Monday, April 22, 2013


When we moved into our home, we knew we had a lot of gardening ahead of us. In a bid to save water, the previous owners had killed most of the plants and aggressive ivy had finished off the rest.  In a way, this was a blessing as we could start from scratch, planting California natives and other drought tolerant plants, like the fynbos of my native South Africa.  But our favorite gardening project to date has been a living wall.  For years we had stared at a large lattice structure, covered with a few scraggly vines, which separated our yard from the neighbours.  We finally hit on the idea of converting it to a living wall that, when planted with succulents, would not only provide us with more privacy but would also be drought tolerant.  Of course, buying enough succulents to cover 64 square feet would have cost a fortune.  Instead, we asked neighbors, trimmed hedges and cut some invasive succulents that had overgrown street signs.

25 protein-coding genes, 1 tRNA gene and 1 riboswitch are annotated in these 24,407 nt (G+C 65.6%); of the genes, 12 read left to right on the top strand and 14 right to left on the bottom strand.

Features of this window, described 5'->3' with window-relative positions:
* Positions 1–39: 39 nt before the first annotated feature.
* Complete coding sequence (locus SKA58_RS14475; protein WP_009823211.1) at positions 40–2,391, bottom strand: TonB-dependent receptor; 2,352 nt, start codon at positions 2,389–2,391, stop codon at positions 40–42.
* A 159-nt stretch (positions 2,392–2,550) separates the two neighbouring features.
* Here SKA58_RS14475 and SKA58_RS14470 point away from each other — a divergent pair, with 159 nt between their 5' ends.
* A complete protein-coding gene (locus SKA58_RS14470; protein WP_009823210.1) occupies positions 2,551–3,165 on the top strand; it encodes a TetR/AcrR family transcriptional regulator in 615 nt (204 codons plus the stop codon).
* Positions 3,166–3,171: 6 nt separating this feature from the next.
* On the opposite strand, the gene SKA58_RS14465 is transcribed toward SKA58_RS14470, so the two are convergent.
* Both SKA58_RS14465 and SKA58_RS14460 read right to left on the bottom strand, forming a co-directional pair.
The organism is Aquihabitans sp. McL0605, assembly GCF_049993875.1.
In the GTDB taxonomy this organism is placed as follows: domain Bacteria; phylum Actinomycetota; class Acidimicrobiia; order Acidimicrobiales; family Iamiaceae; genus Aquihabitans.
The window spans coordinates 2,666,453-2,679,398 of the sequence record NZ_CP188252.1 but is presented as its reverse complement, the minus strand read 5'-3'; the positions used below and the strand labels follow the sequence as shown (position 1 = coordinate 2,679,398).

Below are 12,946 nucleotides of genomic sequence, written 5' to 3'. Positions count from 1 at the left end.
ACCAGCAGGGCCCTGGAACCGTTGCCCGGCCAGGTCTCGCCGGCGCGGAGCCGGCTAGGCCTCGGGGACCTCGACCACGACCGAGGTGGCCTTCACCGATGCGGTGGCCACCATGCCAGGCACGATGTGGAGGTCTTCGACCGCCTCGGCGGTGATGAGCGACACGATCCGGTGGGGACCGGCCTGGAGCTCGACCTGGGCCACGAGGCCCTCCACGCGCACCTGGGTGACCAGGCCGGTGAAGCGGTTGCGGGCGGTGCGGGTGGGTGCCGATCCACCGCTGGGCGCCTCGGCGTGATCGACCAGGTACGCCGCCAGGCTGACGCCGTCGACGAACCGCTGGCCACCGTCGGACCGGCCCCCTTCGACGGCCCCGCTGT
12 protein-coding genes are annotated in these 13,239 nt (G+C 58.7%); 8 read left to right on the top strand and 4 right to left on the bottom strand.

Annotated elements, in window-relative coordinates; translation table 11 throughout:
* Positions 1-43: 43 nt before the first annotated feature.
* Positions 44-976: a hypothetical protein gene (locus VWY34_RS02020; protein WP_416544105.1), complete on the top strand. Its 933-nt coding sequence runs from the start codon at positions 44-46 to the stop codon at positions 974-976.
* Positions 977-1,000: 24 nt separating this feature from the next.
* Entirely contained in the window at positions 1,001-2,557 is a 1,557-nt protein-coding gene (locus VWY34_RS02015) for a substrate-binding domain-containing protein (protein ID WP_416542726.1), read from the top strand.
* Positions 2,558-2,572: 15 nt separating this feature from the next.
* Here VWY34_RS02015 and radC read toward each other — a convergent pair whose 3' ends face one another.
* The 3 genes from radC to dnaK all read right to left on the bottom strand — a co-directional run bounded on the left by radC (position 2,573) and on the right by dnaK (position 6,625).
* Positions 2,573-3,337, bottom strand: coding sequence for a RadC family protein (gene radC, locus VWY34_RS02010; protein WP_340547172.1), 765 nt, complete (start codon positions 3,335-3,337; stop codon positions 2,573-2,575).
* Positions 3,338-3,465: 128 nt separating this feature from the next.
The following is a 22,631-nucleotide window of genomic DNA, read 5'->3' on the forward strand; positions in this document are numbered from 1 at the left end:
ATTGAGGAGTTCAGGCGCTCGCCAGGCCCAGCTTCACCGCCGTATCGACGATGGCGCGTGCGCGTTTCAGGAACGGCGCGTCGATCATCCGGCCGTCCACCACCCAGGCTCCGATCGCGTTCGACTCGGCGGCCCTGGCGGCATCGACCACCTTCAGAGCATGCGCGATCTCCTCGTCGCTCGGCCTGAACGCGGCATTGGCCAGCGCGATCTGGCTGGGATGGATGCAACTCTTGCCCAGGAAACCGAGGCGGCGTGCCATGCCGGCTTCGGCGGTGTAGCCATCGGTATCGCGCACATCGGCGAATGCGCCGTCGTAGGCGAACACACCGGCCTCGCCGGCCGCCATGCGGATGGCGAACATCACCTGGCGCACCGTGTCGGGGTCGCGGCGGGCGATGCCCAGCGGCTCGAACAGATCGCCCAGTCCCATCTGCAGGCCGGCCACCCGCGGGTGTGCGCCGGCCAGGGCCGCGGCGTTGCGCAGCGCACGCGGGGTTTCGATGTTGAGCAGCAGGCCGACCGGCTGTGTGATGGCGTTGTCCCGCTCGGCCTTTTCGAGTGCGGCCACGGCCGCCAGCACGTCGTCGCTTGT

23  2x1x8 pine beams
2 rolls of 3 x 50 ft weed blocker
½ gallon of outdoor paint
nail and staple gun
1½" nails
5/16" staples
5 cubic feet potting soil/compost mix
a variety of succulents

Step 1:
Remove the inner lattice. The inner dimensions of our frame measured 8x8 ft.

Step 2:
Insert two upright 1x2’s approximately 31” apart into the frame.  Use a nail gun to secure them to the frame. 

Step 3:
Insert horizontal 1x2 beams that will hold the plants.  The beams were set 2 ¾” apart and nailed into the frame and the uprights.
Step 4:
Paint the frame and beams.

Step 5:
We created pockets for our plants using Jamie Spooner’s method found here. Jamie has great diagrams of how this is done, so please visit his site for more details.
We altered our pockets to fit smaller plants.  Our edge folds were approximately 2¼” on either side and our pockets were approximately 10” deep.   

Step 6:
Mix compost and potting soil and fill the pockets.
Step 7:
Decide on a design (probably the hardest part) and plant succulents.

Step 8:
Use a hose to water your newly planted garden.  Our living wall is beneath an old oak tree therefore we only need to water it once a week.

 I hope this tutorial has inspired you to tackle a living wall yourselves.  Have fun! Nicole